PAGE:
Independent study and performance on the anesthesiology in-training examination

John Philip, Charles W. Whitten, William E. Johnston

Research output: Contribution to journalArticle

5 Scopus citations

Abstract

Intuitively, independent study by residents would be expected to improve performance on the in-training examination (ITE). So far, however, studies that have examined this issue have used historical controls and have not evaluated the amount of personal study and its impact on performance. We therefore examined the relationship between the amount of self-reported time devoted to personal study by 36 clinical anesthesia year 1 and 2 residents at the University of Texas Southwestern Medical Center, and their scores on the ITE administered in July 2003. The average time spent in self-study was 8 ± 3.6 hours per week, and the average scaled score was 28.7 ± 7.3. Linear regression analysis revealed a positive correlation between hours spent in self-study per week and scaled score performance on the ITE (correlation coefficient = 0.64, P < 0.0001), where the ITE scaled score = (1.3) (hours of self-study per week) + 18.4. Our findings emphasize the importance of personal study by residents. In conjunction with our diverse clinical and didactic experience, these findings indicate that anesthesiology residents who invest a minimum of 10.5 hours of personal study per week are well positioned to achieve a passing score on the ITE.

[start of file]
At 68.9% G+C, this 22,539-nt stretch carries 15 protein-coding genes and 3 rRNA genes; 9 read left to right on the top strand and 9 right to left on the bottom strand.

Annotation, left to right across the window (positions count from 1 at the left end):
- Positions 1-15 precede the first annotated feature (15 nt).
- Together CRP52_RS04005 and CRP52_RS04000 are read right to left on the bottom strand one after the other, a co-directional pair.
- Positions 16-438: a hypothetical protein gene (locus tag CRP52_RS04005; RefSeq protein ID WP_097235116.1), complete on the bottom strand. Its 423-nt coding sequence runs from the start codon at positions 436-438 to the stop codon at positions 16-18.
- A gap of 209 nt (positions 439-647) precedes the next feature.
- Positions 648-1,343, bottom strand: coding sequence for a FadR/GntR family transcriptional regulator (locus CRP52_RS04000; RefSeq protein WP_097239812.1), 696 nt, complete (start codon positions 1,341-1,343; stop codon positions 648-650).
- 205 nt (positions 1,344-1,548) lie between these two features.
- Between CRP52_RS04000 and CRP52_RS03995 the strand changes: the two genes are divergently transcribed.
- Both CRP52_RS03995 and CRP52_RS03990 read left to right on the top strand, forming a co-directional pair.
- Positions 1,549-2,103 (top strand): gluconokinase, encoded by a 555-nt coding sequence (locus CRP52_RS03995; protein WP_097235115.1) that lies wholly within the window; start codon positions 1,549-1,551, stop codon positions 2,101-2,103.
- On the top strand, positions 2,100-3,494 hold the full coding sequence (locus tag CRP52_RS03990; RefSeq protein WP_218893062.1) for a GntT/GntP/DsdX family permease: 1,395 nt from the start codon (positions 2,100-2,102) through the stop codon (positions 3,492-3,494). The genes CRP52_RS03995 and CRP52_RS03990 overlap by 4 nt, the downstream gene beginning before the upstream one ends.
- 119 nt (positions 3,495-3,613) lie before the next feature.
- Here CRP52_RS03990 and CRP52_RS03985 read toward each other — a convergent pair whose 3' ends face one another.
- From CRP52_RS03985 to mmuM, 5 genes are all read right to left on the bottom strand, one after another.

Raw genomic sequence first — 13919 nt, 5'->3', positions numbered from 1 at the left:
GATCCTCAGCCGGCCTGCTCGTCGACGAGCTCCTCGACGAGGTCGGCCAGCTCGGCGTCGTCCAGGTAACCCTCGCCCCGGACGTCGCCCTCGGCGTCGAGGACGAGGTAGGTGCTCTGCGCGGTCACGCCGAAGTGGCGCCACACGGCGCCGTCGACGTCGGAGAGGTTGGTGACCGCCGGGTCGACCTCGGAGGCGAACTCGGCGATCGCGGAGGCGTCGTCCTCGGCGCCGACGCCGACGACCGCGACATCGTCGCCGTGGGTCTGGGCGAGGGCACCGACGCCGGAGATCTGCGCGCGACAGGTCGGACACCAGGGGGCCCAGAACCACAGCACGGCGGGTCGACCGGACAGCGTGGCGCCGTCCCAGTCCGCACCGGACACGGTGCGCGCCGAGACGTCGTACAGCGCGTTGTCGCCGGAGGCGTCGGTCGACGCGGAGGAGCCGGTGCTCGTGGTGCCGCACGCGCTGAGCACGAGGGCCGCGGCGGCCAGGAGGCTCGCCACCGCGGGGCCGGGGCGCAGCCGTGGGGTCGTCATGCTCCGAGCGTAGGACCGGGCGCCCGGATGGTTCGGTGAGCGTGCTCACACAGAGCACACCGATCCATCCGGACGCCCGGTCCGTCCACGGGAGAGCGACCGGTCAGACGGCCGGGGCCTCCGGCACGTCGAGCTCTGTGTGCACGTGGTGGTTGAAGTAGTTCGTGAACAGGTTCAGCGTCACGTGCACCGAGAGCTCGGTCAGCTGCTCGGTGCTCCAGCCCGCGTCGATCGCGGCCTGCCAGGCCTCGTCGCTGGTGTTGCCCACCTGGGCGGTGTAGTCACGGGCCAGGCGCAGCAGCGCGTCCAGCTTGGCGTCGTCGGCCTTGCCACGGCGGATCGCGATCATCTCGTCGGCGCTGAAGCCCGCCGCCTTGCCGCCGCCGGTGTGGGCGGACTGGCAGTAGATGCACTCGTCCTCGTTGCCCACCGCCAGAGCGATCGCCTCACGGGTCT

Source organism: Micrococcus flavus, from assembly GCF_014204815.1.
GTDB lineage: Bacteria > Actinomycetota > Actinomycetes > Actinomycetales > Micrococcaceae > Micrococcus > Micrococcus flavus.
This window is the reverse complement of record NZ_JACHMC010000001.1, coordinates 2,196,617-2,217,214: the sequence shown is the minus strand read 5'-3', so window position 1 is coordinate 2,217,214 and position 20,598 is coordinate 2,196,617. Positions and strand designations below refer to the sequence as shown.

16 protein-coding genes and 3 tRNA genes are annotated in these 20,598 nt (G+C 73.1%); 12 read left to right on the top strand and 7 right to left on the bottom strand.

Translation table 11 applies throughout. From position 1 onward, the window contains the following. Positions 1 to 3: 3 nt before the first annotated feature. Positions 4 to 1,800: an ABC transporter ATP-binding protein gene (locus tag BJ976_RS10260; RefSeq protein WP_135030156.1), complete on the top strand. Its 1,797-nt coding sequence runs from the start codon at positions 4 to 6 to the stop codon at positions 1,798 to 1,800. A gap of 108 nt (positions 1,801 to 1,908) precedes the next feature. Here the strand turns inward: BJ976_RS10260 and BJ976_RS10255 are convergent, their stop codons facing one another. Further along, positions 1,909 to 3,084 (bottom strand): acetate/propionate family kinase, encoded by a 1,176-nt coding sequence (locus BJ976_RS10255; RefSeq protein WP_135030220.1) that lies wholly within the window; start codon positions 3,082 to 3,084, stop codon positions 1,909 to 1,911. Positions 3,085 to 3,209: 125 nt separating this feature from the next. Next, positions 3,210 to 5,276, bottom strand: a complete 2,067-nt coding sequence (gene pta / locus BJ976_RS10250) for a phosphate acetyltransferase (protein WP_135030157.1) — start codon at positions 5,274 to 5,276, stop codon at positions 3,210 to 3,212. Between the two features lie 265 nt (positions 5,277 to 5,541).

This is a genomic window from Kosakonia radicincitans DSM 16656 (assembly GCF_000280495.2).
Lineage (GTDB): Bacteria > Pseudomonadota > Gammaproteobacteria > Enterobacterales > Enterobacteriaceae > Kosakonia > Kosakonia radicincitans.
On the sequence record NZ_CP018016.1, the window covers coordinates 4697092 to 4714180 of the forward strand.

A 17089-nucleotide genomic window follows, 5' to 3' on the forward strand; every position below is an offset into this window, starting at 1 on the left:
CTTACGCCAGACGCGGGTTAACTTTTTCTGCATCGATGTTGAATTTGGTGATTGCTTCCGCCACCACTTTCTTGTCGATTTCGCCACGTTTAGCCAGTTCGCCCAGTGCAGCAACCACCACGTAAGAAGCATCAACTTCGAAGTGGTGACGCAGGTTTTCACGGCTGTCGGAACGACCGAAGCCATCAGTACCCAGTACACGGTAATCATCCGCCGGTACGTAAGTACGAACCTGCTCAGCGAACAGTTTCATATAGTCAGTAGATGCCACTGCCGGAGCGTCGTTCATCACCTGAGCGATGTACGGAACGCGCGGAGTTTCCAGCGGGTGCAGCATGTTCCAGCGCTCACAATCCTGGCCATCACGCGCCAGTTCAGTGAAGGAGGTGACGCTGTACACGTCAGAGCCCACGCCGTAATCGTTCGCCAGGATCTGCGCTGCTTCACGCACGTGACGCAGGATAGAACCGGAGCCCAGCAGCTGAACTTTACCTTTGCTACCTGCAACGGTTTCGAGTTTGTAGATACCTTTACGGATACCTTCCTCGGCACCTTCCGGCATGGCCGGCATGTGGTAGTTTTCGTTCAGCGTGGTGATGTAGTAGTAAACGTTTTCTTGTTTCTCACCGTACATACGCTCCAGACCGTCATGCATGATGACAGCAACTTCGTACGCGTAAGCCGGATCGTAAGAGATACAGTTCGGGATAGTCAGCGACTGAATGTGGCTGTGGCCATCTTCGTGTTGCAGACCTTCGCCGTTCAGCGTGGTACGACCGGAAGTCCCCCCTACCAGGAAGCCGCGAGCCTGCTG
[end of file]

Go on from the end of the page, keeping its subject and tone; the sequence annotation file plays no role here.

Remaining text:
Original languageEnglish (US)
Pages (from-to)471-473
Number of pages3
JournalJournal of Clinical Anesthesia
Volume18
Issue number6
DOIs
StatePublished - Sep 1 2006

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Keywords

  • Anesthesiologists: residency program
  • Anesthesiology
  • In-training examination
  • Personal study

ASJC Scopus subject areas

  • Anesthesiology and Pain Medicine

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